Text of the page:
ndness; then got me some refreshment, and began to question me about matters at home. After a pause, she said suddenly: "When are you going to get your commission, Duncan, do you know?" I replied that I had heard nothing of it; that I did not think my father had influence or money enough to procure me one, and that I feared I should have no such good chance of distinguishing myself. She did not answer, but nodded her head three times, slowly and with compressed lips--apparently as much as to say, "I know better."
Just as I was leaving her, it occurred to me to mention that I had heard an odd sound the night before. She turned towards me, and looked at me fixedly. "What was it like, Duncan, my dear?"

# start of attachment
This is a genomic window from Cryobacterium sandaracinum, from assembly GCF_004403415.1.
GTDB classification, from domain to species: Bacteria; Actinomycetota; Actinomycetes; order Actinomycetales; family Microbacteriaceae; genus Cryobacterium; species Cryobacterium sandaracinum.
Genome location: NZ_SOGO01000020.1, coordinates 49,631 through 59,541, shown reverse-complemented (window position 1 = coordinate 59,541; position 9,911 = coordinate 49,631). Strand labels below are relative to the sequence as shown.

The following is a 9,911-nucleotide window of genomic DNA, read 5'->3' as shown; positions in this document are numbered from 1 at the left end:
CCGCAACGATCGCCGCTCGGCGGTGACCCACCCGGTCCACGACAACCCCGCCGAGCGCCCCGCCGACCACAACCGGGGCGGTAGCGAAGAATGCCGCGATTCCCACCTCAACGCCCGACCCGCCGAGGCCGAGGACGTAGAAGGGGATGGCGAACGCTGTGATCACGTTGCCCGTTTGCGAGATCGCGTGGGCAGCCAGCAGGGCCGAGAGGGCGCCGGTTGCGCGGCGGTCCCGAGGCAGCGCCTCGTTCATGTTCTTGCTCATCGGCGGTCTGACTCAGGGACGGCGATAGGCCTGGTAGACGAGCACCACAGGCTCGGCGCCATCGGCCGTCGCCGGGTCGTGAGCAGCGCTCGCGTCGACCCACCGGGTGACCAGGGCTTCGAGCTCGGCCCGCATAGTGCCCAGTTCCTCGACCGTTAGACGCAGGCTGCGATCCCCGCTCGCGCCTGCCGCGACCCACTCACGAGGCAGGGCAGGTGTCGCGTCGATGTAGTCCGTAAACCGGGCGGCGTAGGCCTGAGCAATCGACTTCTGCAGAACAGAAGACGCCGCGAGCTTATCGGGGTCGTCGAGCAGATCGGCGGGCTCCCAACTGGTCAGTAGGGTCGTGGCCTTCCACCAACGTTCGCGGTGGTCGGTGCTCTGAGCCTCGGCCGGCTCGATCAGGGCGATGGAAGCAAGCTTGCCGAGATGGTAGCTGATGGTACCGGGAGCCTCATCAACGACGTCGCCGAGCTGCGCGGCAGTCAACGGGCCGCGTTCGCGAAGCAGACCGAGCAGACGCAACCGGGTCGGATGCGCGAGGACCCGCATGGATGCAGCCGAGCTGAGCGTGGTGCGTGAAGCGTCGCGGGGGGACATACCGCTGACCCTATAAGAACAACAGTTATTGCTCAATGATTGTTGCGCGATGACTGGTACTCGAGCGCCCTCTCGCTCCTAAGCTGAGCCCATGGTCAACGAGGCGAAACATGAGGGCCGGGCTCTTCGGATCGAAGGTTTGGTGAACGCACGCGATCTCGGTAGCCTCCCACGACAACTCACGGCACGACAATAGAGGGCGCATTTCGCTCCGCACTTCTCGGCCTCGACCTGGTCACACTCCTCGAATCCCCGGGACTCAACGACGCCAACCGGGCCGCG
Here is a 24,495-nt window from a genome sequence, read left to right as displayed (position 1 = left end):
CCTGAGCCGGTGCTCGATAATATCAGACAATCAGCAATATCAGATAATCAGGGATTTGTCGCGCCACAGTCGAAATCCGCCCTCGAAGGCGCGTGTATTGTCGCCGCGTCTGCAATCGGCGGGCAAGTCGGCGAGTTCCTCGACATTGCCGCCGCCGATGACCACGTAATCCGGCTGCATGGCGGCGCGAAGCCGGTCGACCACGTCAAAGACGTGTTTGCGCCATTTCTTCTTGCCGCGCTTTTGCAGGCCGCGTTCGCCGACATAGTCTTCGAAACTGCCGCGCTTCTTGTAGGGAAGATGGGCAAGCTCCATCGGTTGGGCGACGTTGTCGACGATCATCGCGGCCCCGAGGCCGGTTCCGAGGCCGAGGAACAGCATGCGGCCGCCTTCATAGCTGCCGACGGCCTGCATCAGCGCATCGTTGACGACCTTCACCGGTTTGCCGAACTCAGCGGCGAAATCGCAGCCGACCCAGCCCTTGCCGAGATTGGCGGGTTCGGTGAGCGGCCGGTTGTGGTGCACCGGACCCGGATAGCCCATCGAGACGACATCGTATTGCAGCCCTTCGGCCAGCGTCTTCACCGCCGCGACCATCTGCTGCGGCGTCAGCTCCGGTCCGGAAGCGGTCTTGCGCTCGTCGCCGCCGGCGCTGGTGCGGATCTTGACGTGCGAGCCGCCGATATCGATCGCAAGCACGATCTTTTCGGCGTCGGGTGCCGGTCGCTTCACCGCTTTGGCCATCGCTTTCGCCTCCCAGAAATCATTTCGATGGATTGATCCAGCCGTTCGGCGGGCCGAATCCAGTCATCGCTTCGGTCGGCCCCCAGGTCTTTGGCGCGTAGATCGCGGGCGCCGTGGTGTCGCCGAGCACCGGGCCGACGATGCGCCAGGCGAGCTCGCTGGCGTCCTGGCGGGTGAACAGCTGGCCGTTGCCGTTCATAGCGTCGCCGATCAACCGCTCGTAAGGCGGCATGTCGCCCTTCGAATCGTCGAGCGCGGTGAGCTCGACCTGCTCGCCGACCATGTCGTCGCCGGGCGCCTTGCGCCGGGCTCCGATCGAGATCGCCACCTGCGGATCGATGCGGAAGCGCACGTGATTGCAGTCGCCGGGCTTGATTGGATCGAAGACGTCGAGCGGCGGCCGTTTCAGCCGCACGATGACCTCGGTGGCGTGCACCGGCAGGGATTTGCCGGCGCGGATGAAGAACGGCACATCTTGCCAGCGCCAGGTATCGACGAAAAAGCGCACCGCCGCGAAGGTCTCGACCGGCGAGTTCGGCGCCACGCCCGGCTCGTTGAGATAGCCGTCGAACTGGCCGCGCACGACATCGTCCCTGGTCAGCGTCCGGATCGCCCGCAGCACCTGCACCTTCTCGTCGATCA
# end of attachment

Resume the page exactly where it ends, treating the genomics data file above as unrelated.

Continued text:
"Like a horse galloping with a loose shoe," I replied.
"Duncan, Duncan, my darling!" she said, in a low, trembling voice, but with passionate earnestness, "you did not hear it? Tell me that you did not hear it! You only want to frighten poor old nurse: some one has been telling you the story!"
I've only finished 2 of the 7. Some fun short stories, but not George's best in my opinion. Not quicky reads either, but definately worth the read.
I thought Portent could have been much more about the second sight than it was, but it was a great short story. The Cruel Painter was a lot of fun.